If you know of a better way to boil that down, please do share.

  • Tricksterson

    They exist they’re just quite rare.  David Brin is one or claims to be.  The main difference is whether they emphasize social liberties (left) or economic ones (right).  Another way i’ve heard it put is the left believe humans cooperative drive is stronger than their competitive one and the right believes vice-versa.

  • Sgt. Pepper’s Bleeding Heart

    The main difference is whether they emphasize social liberties (left) or economic ones (right).

    See, this is where I disagree. Emphasising “social liberties” doesn’t make you left wing, it makes you a social progressive. We have right wing social progressives. I respect their social positions, but I’m not voting for them because their economic views are bad for the people I’m most concerned about.

    The difference matters because there are plenty of social progressives who are all about equal rights for people of minority races, religions and sexual identities–which I support–but when it comes to economics they generally prefer the free market to do its thing rather than back government intervention. Except that the free market doing its thing without government intervention inevitably screws over the poor and working class. So these sort of progressives basically care about standing up for the marginalised, except for the people marginalised by poverty.

    It’s philosophically inconsistent but very common, in my experience. I’m involved in progressive politics, and one of the observations of the movement in my country over the past couple of generations is that it’s been increasingly dominated by the middle class and their concerns. The left is a minority faction within progressive politics which is very much of the middle class, by the middle class and for the middle class.

    Of course the social issues are important. Of course they are. They overlap with economic issues and besides, we can walk and chew gum at the same time. But I observe, in my extremely middle class society, the needs of the poor and working class sidelined even within progressive politics. They deserve a voice, but it too often gets drowned out.

  • Sgt. Pepper’s Bleeding Heart

    If you know of a better way to boil that down, please do share.

    Well, for a start I’d say that disagreeing with socially conservative Republicans doesn’t make you left wing any more than disagreeing with the Pope makes me Martin Luther. And if you believe that the role of government should be as small as possible without destroying society while Ron Paul believes that sometimes and not others, then you should grab the label “libertarian” and say that he’s the one who needs to move.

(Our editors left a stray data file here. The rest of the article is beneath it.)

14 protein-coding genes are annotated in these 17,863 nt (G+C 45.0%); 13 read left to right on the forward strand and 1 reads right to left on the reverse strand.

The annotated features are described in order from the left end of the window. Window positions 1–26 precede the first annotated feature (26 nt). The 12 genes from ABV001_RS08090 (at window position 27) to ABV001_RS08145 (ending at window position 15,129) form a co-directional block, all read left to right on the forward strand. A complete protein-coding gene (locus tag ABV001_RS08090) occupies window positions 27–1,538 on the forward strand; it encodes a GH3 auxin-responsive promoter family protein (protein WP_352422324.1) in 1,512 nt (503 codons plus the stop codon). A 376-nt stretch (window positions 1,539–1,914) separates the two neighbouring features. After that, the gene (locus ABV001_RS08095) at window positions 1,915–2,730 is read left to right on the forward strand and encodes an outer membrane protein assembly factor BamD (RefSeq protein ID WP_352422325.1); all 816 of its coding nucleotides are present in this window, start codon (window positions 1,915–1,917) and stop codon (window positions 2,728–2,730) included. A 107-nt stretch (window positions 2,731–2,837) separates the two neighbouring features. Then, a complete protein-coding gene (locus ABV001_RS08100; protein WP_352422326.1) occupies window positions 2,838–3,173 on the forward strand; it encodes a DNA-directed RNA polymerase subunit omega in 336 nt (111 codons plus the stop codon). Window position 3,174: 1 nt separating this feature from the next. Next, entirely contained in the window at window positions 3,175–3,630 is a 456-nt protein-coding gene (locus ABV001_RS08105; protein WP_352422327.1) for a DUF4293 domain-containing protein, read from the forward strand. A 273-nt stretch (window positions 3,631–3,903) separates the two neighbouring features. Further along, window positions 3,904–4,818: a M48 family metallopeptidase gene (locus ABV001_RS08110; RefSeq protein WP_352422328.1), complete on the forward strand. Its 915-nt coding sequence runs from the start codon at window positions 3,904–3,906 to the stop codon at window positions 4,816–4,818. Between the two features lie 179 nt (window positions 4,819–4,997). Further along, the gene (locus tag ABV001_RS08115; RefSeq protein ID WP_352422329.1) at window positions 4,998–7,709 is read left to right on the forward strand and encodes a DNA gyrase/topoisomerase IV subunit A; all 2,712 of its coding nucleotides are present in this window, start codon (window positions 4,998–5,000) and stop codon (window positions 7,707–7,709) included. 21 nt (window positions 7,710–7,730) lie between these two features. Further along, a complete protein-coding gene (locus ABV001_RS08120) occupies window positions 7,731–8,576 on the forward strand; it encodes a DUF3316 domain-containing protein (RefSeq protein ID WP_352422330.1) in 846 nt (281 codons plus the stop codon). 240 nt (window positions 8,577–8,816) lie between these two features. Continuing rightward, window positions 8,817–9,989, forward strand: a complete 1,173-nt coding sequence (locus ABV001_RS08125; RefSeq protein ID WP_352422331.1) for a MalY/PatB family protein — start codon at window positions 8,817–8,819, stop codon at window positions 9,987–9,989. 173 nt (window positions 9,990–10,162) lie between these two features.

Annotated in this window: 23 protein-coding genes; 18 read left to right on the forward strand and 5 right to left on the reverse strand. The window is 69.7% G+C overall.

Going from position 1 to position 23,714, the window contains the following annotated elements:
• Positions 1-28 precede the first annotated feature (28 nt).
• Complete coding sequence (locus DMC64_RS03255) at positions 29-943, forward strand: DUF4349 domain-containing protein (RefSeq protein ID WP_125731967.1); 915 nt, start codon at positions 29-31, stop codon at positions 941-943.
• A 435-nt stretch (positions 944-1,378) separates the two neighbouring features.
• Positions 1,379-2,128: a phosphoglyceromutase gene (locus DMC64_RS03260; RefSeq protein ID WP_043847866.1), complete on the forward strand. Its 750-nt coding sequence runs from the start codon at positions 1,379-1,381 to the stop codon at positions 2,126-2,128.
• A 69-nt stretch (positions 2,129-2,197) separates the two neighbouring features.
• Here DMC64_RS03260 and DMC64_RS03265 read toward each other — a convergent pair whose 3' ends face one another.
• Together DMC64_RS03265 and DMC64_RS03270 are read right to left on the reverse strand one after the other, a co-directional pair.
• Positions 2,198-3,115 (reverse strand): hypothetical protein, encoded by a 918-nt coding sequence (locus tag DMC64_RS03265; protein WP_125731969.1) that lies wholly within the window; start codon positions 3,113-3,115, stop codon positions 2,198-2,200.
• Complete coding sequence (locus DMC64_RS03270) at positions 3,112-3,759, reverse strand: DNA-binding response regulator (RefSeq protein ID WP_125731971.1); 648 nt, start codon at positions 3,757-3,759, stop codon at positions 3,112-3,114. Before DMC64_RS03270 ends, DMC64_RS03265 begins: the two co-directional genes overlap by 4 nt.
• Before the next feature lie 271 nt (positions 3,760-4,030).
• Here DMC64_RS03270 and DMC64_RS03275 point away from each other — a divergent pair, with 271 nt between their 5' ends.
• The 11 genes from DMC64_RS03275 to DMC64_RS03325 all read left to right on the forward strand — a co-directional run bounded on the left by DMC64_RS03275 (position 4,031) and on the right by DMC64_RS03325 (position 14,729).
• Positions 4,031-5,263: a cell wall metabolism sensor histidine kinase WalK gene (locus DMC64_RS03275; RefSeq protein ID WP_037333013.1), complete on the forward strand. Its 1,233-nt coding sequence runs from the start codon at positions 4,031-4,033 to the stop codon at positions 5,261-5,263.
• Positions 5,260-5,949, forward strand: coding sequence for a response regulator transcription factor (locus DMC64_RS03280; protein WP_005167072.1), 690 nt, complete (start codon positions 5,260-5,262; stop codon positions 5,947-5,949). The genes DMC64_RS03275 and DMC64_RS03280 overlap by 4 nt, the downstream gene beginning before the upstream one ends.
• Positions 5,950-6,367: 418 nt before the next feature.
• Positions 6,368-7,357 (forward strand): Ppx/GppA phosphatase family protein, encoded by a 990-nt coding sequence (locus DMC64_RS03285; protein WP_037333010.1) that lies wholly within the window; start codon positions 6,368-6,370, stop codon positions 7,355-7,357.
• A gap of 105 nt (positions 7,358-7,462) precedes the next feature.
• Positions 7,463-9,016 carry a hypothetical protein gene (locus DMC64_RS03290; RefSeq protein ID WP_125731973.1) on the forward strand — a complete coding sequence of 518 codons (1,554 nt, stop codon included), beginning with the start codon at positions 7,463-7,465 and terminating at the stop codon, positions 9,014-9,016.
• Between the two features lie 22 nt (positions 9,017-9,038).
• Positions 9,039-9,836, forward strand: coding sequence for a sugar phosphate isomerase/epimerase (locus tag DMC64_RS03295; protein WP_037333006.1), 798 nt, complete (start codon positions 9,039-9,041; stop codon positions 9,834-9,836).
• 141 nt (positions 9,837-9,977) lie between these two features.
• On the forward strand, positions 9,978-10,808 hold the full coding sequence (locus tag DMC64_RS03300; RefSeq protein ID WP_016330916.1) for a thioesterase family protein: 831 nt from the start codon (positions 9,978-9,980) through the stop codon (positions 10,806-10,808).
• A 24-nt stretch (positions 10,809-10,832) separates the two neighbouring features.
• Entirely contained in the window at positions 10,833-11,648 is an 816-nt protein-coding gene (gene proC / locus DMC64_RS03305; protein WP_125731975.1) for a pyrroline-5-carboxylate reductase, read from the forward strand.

You haven’t described anything that sounds remotely left wing to me. Just bog standard not-an-arsehole right wing.

  • AnonaMiss

    While I mostly agree with your assessment, I’m really surprised that you don’t consider “The government should confiscate inheritances and use them for the good of the people” left wing.

    Also, as a linguistic descriptivist, I would argue that the meaning of the word libertarian has changed. A word means only what it’s recognized by native speakers to mean. I can’t oust the assholes nesting in the American Libertarian party simply by virtue of prior claim to the word; especially since I’m heretically large-government for a libertarian, so didn’t quite fit into the previous definition anyway!

  • Carstonio

    Here’s my somewhat incoherent political philosophy applied to economics:

    Government exists not only to protect individual rights, but to enable communities to obtain things that individuals couldn’t obtain on their own. Left unchecked, a purely free-market economy turns into an oligopoly and from there into an oligarchy, where all the institutions of society become geared to propping up the small wealthy elite. One purpose of government is to counteract that tendency, to limit political, social and economic marginalization and achieve greater equality of opportunity. This means working toward making access to capital more democratic, and limiting the ability of people with economic power to misuse it to marginalize others. I favor membership corporations over investor-owned ones, and see a government role for promoting these in fields such as banking. Government operates more or less as a compulsory membership corporation anyway. Measures like minimum incomes and single-payer  health care not only help prevent suffering but also help equalize opportunity.